Thursday, September 20, 2012

Barbara Cooney's MISS RUMPHIUS: Take Two


Editor's Note: Back in 2009, I wrote up a short note about Barbara Cooney's Miss Rumphius. Because the book is on the We Give Books site, I decided to revisit that short post, add to it, and repost a cleaned up version of it here, today:

Barbara Cooney's Miss Rumphius

Though it is much loved and winner of an American Book Award, every time I think of Barbara Cooney's Miss Rumphius, the image that I recall is not the lovely lupines she walks amongst or the landscapes people adore. Instead, I remember this page:



(Source for image: http://theartofchildrenspicturebooks.blogspot.com/2011/03/miss-rumphius.html)

Here's the text for that page:

Now he worked in the shop at the bottom of the house, making figureheads for the prows of ships, and carving Indians out of wood to put in front of cigar stores.

"He" is Cooney's great grandfather. He's the one who carved cigar store Indians. So... what is wrong with that page?


Source: Oklahoma Historical Society

Noted Creek writer, Alexander Lawrence Poseysaid that the cigar store Indians "are the product of a white mans's factory, and bear no resemblance to the real article." Posey died in 1908.

Is Cooney wrong for including this information in her book? It is factual as Cooney wrote it--carvers of that time period did carve figureheads for ships and wooden Indians, too--but given that Miss Rumphius was published in 1982 and the information about these carvings being stereotypical is quite old, perhaps she could have inserted "stereotypical" in front of "Indians."

If she had done that, the text on that page would be:

"Now he worked in the shop at the bottom of the house, making figureheads for the prows of ships and carving stereotypical Indians out of wood to put in front of cigar stores."

Course, if Cooney did that, the story wouldn't be as charming as it is, but it would be more accurate, and it could prompt teachers, parents, and librarians to address stereotypes whenever they read the book to children. What do you think?

10 comments:

Anonymous said...

I've always just quietly edited that part out when reading the book to kids. It's not really relevant to the story, even if it is accurate, and since he carved plenty of other things we can get a clear picture without knowing about the cigar store Indians.

Given the age range the book is geared for, not having included that particular detail in the first place might be a better choice than inserting the word "stereotypical" which, yeah, would detract from the otherwise mostly-charming book. (I also get hung up on the fact that in many parts of the country lupines are a highly invasive plant, and I worry that well-meaning but ignorant teachers and parents might try to link reading the book with broadcasting lupine seeds.)

mb said...

On the whole teachers and parents reading the book to children are not going to break the reading-together trance to turn it into a teachable moment beyond perhaps 'quietly editing' as the previous commenter said; and doing _that_ only if they themselves are already educated about the issue. To wish that Cooney had made different choices 40 years ago, and had amended her memory of her grandfather's workshop or inserted a klunky teaching word into her text, doesn't make much sense to me. I'm not with you on this one. (But I love the book--as reader, librarian, spinster and coastal person how could I not-- so I may be bringing irrelevant sensibilities to your question.)

Debbie Reese said...

I emailed this post to several librarian listservs. At one, a person replied:

"Oh bother. Debbie Reese is one of those bloggers that I usually delete without reading because she can find the most obscure reference to Indians and turn it into a big deal. She's the one who also hates Matchlock Gun."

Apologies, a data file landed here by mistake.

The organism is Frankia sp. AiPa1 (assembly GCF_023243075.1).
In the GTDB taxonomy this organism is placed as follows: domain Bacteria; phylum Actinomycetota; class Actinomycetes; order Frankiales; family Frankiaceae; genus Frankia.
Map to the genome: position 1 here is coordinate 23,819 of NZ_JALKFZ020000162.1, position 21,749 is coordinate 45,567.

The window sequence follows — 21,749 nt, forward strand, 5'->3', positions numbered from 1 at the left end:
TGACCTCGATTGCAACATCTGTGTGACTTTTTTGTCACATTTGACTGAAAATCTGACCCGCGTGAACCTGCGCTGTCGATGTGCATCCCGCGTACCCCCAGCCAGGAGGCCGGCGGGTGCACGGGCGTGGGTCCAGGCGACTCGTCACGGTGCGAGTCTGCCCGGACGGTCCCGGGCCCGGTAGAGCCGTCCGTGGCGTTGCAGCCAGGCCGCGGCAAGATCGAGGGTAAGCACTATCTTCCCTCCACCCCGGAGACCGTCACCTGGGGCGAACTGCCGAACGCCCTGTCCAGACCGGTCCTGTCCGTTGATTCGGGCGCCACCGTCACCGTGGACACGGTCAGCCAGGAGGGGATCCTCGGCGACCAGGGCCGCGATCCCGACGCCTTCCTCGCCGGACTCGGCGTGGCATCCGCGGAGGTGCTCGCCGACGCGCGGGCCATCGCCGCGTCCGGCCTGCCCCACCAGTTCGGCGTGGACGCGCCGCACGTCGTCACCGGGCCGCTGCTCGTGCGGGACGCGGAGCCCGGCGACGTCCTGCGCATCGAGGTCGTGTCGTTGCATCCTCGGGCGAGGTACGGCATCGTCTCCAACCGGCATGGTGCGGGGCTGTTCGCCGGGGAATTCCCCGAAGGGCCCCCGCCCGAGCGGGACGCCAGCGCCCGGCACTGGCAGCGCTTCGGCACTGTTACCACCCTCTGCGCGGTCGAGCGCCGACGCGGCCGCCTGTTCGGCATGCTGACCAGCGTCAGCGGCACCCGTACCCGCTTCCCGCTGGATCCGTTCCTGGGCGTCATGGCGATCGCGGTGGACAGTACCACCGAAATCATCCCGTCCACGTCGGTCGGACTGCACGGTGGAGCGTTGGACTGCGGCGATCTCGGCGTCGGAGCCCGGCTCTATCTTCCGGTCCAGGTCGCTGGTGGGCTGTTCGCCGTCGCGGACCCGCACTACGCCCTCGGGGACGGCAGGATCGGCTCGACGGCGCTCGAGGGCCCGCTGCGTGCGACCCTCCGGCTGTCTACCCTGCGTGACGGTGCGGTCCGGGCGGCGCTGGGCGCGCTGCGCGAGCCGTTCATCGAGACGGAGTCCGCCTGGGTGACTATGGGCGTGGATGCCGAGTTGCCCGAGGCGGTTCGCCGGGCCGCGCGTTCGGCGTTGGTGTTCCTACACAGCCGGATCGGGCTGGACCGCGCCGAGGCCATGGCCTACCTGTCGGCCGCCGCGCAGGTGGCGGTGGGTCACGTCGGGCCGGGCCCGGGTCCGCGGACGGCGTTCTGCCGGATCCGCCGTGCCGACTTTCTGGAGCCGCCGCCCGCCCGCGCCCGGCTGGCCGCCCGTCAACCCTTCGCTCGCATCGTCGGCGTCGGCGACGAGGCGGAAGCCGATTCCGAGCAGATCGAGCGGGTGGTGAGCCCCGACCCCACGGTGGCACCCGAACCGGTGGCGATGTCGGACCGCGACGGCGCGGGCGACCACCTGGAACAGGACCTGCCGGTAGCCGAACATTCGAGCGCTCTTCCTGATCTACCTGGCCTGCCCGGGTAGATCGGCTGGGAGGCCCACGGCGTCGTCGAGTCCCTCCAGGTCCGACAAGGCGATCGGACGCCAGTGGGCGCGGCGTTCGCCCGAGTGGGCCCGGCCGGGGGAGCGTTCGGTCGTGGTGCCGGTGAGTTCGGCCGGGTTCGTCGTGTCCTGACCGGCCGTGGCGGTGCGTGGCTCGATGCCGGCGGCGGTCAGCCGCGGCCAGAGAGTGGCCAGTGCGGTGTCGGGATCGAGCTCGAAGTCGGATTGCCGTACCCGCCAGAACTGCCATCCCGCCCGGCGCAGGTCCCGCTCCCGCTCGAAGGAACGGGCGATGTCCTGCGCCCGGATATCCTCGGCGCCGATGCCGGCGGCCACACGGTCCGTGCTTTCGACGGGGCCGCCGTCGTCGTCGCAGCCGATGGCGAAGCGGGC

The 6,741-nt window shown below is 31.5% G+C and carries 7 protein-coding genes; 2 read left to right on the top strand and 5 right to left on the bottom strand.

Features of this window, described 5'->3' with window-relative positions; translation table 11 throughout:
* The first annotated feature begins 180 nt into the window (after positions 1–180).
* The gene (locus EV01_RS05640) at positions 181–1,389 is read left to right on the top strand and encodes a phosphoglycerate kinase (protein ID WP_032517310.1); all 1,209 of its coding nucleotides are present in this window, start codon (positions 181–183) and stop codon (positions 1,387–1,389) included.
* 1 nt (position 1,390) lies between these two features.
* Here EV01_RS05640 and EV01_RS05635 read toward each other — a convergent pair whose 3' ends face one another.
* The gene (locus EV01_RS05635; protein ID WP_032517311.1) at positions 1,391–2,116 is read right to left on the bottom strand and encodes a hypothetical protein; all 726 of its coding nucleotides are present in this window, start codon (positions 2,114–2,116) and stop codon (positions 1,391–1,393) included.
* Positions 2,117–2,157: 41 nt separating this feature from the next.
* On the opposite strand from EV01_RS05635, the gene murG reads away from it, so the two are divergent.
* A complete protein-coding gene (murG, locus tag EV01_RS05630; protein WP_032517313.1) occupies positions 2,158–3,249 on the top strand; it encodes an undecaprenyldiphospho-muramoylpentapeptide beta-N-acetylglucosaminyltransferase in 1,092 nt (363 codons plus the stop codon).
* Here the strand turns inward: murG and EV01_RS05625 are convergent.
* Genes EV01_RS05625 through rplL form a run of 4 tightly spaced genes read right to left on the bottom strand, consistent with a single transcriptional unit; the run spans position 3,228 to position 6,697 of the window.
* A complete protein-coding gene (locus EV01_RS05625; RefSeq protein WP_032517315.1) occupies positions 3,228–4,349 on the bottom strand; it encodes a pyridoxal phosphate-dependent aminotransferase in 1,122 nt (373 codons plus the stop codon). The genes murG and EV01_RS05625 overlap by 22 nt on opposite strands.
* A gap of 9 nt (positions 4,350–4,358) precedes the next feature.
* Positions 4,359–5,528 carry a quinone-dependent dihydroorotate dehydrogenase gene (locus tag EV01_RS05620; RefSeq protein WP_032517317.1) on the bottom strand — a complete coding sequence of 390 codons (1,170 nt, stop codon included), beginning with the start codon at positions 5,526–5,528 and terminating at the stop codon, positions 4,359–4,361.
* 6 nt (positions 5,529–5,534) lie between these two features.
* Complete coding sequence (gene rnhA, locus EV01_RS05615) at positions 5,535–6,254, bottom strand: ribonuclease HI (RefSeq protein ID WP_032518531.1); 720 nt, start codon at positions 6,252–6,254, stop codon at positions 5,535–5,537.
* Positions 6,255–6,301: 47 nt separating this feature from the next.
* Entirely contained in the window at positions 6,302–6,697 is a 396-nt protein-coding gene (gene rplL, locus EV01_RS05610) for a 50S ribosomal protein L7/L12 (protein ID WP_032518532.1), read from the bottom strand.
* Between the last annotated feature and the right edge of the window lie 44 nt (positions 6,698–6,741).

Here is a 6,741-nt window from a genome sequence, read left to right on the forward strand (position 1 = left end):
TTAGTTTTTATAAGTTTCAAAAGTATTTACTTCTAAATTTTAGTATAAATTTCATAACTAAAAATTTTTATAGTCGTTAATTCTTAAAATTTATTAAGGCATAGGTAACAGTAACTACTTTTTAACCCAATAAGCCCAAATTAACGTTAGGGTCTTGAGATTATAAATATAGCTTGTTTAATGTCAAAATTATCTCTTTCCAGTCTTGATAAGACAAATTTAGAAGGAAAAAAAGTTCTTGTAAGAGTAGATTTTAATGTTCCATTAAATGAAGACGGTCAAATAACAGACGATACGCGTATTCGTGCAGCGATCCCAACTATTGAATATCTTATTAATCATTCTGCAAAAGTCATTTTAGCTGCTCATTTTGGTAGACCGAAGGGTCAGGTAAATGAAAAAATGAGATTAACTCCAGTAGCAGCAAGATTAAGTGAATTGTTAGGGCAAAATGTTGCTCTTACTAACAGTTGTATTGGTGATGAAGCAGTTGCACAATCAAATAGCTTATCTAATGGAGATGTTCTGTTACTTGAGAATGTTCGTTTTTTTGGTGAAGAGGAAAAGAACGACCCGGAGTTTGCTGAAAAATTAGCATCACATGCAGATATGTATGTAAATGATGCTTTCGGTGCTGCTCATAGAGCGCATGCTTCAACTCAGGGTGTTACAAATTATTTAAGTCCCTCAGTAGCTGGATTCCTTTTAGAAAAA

Because I receive listserv emails in digest, I won't see any replies to this individual (if there are any). I'm sharing the reply here to note that there are different perspectives on books like MISS RUMPHIUS or MATCHLOCK GUN. Sometimes, they vary depending on what child-reader you have in mind. It could be the child's identity, or his/her knowledge base.

Because most children are more likely to see an image of an Indian in a popular, award-winning book like MISS RUMPHIUS than they are likely to see an accurate one in any other book, these "obscure" images matter a great deal.

Elsa Louise said...

Is it the word choices made or the perception/reinforcement of a cultural stereotype that’s offensive?

A cursory glance around the Web finds at least one newspaper account from the late 1960s noting the Indian figure’s use being linked to tobacco, with its introduction to white settlers by natives. That could make it a natural association, regardless of whether it’s a kind or thoughtful one.

The author is, after all, looking back and remembering her ancestor creating the sculptures. That is her reality, her ancestral heritage. Should she deny her own memory, her own roots?

Does she not have her own truth? The words chosen to depict it can reinforce the negative or promote something more positive. Such words may not always be inclusive, but absolutely, all truths can be more sensitively expressed.

Regarding Posey’s assessment: While his thoughts no doubt are perceptually accurate from his perspective, such figures indisputably existed. How then should they be explained in our own era? Who has the right to explain them?

Can’t all writers claim the right to use objects from the collective material culture in their work? These figures were not tribal artifacts; they were and continue to be statuary created (as fully acknowledged by Posey (thanks for the link)) by white folks, which most people today understand are primarily for advertising purposes.

Colonialism happened. It was ugly. It was deathly. It can’t be whitewashed, swept under the rug, or otherwise denied.

If writers expunge the reality of such statues (and they were used in the physical sense, so to ignore them creates holes in the fabric of U.S. material culture), bowdlerizing results. Some writers and historians find that choice akin to censorship.

Mitali Perkins has a post discussing this issue.

For example, the original could be amended to “Now he worked in the shop at the bottom of the house, carving wooden statues depicting beautiful women to adorn ships’ prows and handsome Indian men to grace cigar-store fronts.”